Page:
Then, ask for the rest of the payment upon reaching certain milestones or deliverables – for example, on a construction project when the foundations are complete, or for a consultancy assignment once you have delivered your initial report.
Again, ensure that all this is recorded in black and white and that the customer acknowledges receipt of your email and accepts your terms.
Put cash flow over profit
Most people think that the secret to entrepreneurial success is profit, profit, profit. But actually, it’s all about how you manage your cash flow. Get that right and profit will follow as night follows day. Always check your earnings against your break-even point.
If you seem to be earning more than that yet money still feels tight, you probably have an issue with your accounts payable (money out), accounts receivable (money in) or you are not accounting for all your costs fully.
Delay or reduce your expenses
While bringing in more money is always a good cash flow management strategy, cutting down on costs can achieve similar results in a different way.
If you have upcoming payments, see if you can negotiate for an extension. Even just a few extra weeks, or even days, payment time can significantly improve your cash flow. If you have unused equipment, cut down on storage costs (and bring in some extra cash) by renting or leasing out equipment. Find other ways to increase your profit margins – remember if you cut your costs by £1 per item it has exactly the same effect as your customers paying you £1 more each time.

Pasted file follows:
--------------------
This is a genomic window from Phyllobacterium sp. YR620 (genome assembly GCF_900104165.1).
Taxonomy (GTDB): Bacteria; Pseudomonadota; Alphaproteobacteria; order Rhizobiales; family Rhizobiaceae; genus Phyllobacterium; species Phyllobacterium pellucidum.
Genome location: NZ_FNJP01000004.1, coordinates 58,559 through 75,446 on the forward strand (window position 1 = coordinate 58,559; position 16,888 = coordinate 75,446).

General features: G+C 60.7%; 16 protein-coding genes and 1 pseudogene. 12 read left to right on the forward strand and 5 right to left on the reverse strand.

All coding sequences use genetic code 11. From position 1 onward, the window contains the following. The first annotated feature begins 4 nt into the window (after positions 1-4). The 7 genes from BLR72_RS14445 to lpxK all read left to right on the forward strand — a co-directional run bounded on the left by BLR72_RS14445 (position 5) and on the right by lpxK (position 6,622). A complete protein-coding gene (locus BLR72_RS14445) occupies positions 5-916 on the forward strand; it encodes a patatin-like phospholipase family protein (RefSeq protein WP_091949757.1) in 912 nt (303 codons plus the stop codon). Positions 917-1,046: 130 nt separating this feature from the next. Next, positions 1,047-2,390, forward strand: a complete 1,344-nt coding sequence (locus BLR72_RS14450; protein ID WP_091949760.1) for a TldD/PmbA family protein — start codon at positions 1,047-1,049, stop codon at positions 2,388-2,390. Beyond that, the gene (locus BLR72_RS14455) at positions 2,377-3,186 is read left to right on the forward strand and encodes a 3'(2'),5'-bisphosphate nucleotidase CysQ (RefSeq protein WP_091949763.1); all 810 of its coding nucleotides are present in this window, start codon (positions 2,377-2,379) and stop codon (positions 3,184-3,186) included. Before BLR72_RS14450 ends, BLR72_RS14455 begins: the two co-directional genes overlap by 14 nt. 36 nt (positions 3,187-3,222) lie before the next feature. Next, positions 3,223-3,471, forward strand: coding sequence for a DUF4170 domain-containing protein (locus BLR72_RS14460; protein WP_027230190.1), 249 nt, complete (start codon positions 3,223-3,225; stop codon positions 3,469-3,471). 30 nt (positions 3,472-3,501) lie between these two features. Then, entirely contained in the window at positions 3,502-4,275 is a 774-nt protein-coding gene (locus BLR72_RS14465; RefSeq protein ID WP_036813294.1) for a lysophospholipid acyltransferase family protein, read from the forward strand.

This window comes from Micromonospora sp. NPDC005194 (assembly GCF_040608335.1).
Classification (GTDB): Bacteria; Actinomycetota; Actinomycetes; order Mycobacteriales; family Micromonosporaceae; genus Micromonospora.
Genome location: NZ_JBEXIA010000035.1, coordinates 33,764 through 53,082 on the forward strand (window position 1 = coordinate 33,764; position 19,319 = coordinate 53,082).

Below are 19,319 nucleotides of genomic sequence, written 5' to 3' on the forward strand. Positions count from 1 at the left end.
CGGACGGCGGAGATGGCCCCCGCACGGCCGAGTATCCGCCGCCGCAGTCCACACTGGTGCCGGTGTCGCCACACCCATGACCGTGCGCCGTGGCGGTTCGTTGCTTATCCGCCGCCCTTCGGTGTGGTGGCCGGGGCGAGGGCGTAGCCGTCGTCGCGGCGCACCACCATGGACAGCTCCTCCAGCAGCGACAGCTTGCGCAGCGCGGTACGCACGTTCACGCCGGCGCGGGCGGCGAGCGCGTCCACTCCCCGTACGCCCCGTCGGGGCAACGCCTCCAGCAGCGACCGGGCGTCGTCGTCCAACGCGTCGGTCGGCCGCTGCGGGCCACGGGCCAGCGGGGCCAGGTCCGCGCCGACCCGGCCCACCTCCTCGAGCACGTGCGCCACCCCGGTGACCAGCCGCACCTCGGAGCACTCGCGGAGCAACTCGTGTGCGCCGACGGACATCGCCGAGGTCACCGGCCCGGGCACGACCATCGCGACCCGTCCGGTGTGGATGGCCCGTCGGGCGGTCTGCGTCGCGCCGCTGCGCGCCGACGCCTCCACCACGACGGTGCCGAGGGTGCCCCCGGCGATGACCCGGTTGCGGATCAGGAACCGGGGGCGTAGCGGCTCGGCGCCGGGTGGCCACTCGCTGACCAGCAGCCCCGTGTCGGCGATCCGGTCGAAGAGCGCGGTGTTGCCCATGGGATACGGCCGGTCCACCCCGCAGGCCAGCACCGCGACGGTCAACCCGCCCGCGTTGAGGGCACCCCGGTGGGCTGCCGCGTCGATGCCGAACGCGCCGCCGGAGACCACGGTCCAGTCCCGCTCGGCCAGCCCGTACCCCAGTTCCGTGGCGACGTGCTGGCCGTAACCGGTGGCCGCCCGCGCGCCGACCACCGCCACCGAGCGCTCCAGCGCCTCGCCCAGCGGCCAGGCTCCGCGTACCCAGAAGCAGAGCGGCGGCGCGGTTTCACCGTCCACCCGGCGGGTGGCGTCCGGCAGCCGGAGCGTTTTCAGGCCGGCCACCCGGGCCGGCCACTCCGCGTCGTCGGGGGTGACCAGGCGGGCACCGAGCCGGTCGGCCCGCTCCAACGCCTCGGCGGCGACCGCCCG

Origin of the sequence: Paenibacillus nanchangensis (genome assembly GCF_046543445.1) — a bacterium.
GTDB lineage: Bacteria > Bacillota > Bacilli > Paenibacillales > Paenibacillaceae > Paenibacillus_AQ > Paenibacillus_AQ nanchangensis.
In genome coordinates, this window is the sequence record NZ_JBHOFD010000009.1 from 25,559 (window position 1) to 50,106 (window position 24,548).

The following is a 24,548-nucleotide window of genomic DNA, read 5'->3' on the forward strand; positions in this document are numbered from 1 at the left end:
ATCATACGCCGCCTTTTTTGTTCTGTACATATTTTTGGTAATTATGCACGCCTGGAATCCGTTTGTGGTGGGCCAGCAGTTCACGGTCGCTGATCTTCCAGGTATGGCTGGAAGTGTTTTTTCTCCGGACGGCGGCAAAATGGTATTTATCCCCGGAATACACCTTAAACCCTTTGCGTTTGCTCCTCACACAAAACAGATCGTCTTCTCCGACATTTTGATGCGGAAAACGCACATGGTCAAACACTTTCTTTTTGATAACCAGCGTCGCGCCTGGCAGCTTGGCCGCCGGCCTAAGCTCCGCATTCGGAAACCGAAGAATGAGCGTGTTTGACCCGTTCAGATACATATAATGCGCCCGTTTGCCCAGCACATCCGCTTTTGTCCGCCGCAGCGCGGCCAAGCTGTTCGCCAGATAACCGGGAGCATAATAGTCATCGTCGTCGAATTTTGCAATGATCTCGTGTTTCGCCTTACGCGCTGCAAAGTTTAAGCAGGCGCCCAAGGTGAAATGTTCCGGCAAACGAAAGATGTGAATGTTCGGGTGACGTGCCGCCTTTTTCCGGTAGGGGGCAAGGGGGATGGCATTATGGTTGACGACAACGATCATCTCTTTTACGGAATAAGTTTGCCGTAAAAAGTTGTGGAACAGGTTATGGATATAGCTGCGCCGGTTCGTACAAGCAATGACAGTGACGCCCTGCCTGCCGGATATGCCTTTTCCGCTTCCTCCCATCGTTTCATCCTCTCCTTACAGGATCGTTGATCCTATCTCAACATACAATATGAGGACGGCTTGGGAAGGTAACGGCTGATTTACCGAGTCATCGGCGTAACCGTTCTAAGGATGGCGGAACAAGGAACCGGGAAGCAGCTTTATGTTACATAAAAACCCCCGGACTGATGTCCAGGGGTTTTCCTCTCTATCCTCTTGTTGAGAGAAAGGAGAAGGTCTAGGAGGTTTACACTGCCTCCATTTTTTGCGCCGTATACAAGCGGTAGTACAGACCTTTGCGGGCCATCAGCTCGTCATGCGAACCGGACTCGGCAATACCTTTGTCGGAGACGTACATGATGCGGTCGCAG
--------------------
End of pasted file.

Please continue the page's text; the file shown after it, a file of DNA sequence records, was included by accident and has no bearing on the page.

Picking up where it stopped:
So don’t get too comfortable with your suppliers, challenge their pricing, and keep looking round for alternatives. Business is competitive and there is often a more cost-effective solution that you could take advantage of.
Reduce your stock
Clearing out old, out of fashion or damaged stock can really help kick-start healthy cash flow. Stock in the warehouse has a value, but you cannot pay your rent with it. Set a target to reduce your stock by, say, 10% and turn this into cash. You will be surprised how quickly this can work and how it can boost your bank balance.
As the old adage goes, if you don’t ask, you don’t get. Set aside time each week in your calendar to contact clients and ask them for payment. It’s surprising how quickly they can fall into the habit of putting you at the top of their payment list if you make a point of reminding them on a regular basis when payments are due. Remember, your job is to supply high quality goods and services, theirs is to pay the bill.
Customers who don’t, or won’t, pay on time are a distraction you can do without so make sure you keep on top of them and get your money on time.
Online tools which provide a spare pair of hands
To help you keep track of where your money is and how you can make best use of it, we strongly advise that you use one of the many digital accounting tools available. These suit businesses of all shapes and sizes and will help save you time and provide extra resource. There are many to choose from, but here are three which we, and our clients, have tried and tested.